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Not guilty verdict in shooting

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Published August 24. 2018 12:28PM

Although a Schuylkill County jury found Charles D. Heffelfinger Jr. not guilty of attempted first-degree murder, he faces three to 20 years in state prison on charges of aggravated and simple assault and recklessly endangering another person.

The charges stem from shooting Gary Riedel of Girardville in the back during an argument on Orwigsburg Street, Tamaqua, on Feb. 12, 2017.

President Judge William E. Baldwin ordered a presentence investigation before imposing punishment.

Citing concerns about Heffelfinger’s combination of temper, his tendency to “get extremely intoxicated,” and fondness for weapons, Baldwin increased Heffelfinger’s bail to $100,000 cash from $75,000 cash or bond.

Baldwin also ordered Heffelfinger to live in a home where there are no guns, to not have a gun, not drink alcohol, and not live with his parents.

Heffelfinger, 24, said he lives with his girlfriend’s parents at 300 Wildcat Road, Tamaqua, and asked to continue staying there.

He told Baldwin the guns there are “locked away.”

The judge said no.

Heffelfinger then asked if he could live with his parents.

Baldwin denied that request after the prosecutor, Special Deputy Attorney General Nathan L. Boob, said Tamaqua police had recently confiscated several weapons from the home because “people had been shooting in the street.”

Heffelfinger was taken by sheriff’s deputies from the courtroom in handcuffs.


Jurors had listened to about three hours of prosecution testimony on Wednesday, and about one-and-a-half hours of defense testimony on Thursday.

Public Defender Kent D. Watkins called Heffelfinger to the stand.

He said he shot Riedel in self-defense.

Heffelfinger recounted the events leading up to the shooting. He was at the Pine Street Pub in Tamaqua with his father, Charles D. Heffelfinger Sr.

Their neighbor, Troy Meckes, introduced them to Riedel. At 1:40 a.m., Heffelfinger Sr. was asked to leave the bar because he was intoxicated. Meckes offered him a ride home, and Riedel helped him to the car.

Heffelfinger Jr. said he was also asked to leave by six people, whom he did not know. He had had three shots and 10 or 12 beers, he said.

He walked home, arriving in time to see Riedel and Meckes helping his father out of the car.

Heffelfinger said he was yelling because he was angry with his father for leaving without him.

He began arguing with Riedel, saying he was aggressive, telling him to “shut up and go in the house.”

At one point, Riedel was walking to the car after they argued. Heffelfinger said something to him, and Riedel “ripped off his shirt” and came back at Heffelfinger.

“When Gary ripped off his shirt, that changed the whole situation,” he said.

Heffelfinger said he pulled his gun, which he said he carries all the time, to get Riedel to stop. He said Riedel slapped the gun from his hand and the two scuffled.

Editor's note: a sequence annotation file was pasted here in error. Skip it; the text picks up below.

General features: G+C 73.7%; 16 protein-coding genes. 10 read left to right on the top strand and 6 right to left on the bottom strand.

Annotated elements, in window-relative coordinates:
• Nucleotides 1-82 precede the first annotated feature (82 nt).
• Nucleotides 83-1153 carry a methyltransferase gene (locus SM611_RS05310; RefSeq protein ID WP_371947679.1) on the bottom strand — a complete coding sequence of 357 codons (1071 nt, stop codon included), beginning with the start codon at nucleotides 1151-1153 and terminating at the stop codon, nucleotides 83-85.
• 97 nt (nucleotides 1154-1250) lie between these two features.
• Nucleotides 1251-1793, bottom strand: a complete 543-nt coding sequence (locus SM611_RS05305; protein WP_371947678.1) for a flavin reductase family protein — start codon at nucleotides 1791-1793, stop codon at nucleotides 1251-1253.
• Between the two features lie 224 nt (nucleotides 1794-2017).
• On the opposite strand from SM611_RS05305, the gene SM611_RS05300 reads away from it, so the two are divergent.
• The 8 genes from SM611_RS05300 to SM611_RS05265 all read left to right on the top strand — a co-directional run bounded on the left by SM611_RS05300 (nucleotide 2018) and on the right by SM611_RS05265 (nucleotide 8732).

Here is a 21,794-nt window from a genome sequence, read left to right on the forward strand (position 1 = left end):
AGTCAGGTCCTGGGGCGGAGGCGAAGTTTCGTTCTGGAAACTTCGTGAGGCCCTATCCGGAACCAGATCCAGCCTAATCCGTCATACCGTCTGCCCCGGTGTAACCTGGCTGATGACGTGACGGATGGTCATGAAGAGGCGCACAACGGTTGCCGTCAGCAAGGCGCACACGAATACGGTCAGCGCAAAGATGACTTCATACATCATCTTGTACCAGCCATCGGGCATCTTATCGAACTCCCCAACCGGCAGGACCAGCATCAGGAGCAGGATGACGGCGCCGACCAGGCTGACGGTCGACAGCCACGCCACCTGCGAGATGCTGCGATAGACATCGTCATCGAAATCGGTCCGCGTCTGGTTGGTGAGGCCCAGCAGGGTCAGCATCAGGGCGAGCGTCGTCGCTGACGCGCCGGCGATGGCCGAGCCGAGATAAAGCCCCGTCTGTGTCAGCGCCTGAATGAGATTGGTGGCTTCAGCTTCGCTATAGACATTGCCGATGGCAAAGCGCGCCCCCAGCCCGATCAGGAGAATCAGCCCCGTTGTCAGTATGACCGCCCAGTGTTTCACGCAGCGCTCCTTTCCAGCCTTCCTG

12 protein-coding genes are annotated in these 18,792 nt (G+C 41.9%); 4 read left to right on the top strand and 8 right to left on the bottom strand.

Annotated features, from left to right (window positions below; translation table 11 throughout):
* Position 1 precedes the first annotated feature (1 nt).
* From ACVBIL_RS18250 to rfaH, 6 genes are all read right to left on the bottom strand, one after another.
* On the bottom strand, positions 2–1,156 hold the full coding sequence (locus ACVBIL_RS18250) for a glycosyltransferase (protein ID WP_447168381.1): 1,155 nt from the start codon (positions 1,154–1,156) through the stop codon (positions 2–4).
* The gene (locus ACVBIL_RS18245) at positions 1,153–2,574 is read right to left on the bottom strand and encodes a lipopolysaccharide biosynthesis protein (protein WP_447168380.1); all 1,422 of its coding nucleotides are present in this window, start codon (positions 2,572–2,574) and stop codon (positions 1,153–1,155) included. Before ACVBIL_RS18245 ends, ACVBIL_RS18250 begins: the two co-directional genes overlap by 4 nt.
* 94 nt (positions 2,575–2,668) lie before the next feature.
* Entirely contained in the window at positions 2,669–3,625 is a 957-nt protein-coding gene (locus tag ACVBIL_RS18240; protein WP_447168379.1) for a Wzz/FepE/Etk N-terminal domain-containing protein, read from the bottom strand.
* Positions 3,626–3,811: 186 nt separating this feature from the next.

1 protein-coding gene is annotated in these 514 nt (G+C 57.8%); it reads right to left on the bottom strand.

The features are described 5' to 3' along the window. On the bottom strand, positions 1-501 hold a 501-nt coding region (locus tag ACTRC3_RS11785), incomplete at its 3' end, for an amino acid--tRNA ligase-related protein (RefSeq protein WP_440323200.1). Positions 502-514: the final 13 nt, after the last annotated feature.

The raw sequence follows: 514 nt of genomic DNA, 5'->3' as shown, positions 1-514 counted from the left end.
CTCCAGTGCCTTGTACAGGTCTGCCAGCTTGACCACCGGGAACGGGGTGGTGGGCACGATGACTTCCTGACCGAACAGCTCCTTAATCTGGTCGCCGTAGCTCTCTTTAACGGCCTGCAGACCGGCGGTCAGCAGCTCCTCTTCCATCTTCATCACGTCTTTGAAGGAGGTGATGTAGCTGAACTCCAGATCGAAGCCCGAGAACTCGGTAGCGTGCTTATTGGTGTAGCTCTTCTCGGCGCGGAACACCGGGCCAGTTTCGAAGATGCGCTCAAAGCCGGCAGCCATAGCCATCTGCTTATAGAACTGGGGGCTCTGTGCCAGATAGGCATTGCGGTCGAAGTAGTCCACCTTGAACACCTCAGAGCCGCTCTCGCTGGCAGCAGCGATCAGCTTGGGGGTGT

“He’s trying to rip the gun out of my hand and acting like a maniac,” Heffelfinger said.

Heffelfinger got the gun again. He said Riedel got his hand on the gun and “Bam! I shot him.

“It was to stop the threat,” he said.

“I stood my ground. I have stand your ground rights,” he said.

Heffelfinger said that after shooting Riedel, he “froze. I didn’t know what to do.”

He shot Riedel, he said, to defend himself.

“There was not really much aim. Just bam, bam,” he said. “I wasn’t taking a military shot at his head.”

Riedel, he said, screamed, a “God awful yell.”

The bullet hit Riedel in the side and exited through his lower back. Another bullet ended up in the tire of a vehicle parked across the street.

Heffelfinger said his mother came out onto the porch and yelled at him to get inside and stay there. He did, taking off his clothes and emptying his pockets, putting the gun, holster, magazine and bullets on the kitchen table.

When police arrived, he went out onto the porch in his undershorts “to not look threatening. I knew I just shot somebody.”

“I pretty much got (the idea) from watching the movie, ‘Law Abiding Citizen,’” he said.

He told Tamaqua police officer Michael J. Hobbs, “I did this. I shot him.”

On cross examination, Heffelfinger explained why he gave police several different versions of what had happened.

“I was still pretty cloudy from drinking. I was still intoxicated,” he said.

Heffelfinger said he has a permit to carry the 9 mm Smith & Wesson pistol he used to shoot Riedel, that he keeps it loaded with nine bullets and holstered inside the waistband of his pants.

“It’s my self-defense weapon,” he said.

Boob asked him why he thought it would be a good idea to take a loaded gun to a bar where he would be drinking a lot.

“You tell me the letter of the law that says I can’t do that,” Heffelfinger said.

He also denied that he could have just gone into the house instead of shooting. Riedel was between him and the house.

“What am I supposed to do? Walk around him in the middle of an argument?” he said.

Heffelfinger’s father and his mother, Yvonne Heffelfinger, also testified as to the events that night.

Reaching the verdicts

Jurors deliberated for three-and-a-half hours before reaching the verdicts, beginning at 12:30 p.m. and reaching the verdicts at about 4 p.m.

The process wasn’t easy. They returned to the courtroom at 1:10 p.m. and again at 2:15 p.m., both times to ask Baldwin to explain and clarify the charge of attempted first-degree murder.

They returned again at 3:30 p.m. to ask him what they should do if they could not agree on a verdict for the charge.

Baldwin sent them back to the deliberation room.

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